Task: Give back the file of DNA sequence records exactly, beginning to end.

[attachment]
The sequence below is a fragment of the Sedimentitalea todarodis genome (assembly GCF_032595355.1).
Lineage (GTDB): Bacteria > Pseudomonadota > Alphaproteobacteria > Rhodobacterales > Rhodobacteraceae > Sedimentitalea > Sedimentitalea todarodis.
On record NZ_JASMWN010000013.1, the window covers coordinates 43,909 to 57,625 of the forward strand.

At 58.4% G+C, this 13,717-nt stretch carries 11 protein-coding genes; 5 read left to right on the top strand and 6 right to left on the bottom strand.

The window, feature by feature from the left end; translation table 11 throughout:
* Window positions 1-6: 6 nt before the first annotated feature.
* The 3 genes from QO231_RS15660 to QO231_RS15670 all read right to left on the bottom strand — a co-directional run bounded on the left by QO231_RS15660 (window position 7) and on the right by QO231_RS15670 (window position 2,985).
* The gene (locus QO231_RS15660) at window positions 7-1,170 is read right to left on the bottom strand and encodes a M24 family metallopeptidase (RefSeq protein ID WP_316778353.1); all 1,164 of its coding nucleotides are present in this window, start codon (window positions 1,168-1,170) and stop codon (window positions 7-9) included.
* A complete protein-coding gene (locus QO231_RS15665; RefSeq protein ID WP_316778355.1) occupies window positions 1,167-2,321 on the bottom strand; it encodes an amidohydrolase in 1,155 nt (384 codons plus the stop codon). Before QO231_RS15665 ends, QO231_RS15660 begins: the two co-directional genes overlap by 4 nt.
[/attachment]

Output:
The sequence below is a fragment of the Sedimentitalea todarodis genome (assembly GCF_032595355.1).
Lineage (GTDB): Bacteria > Pseudomonadota > Alphaproteobacteria > Rhodobacterales > Rhodobacteraceae > Sedimentitalea > Sedimentitalea todarodis.
On record NZ_JASMWN010000013.1, the window covers coordinates 43,909 to 57,625 of the forward strand.

At 58.4% G+C, this 13,717-nt stretch carries 11 protein-coding genes; 5 read left to right on the top strand and 6 right to left on the bottom strand.

The window, feature by feature from the left end; translation table 11 throughout:
* Window positions 1-6: 6 nt before the first annotated feature.
* The 3 genes from QO231_RS15660 to QO231_RS15670 all read right to left on the bottom strand — a co-directional run bounded on the left by QO231_RS15660 (window position 7) and on the right by QO231_RS15670 (window position 2,985).
* The gene (locus QO231_RS15660) at window positions 7-1,170 is read right to left on the bottom strand and encodes a M24 family metallopeptidase (RefSeq protein ID WP_316778353.1); all 1,164 of its coding nucleotides are present in this window, start codon (window positions 1,168-1,170) and stop codon (window positions 7-9) included.
* A complete protein-coding gene (locus QO231_RS15665; RefSeq protein ID WP_316778355.1) occupies window positions 1,167-2,321 on the bottom strand; it encodes an amidohydrolase in 1,155 nt (384 codons plus the stop codon). Before QO231_RS15665 ends, QO231_RS15660 begins: the two co-directional genes overlap by 4 nt.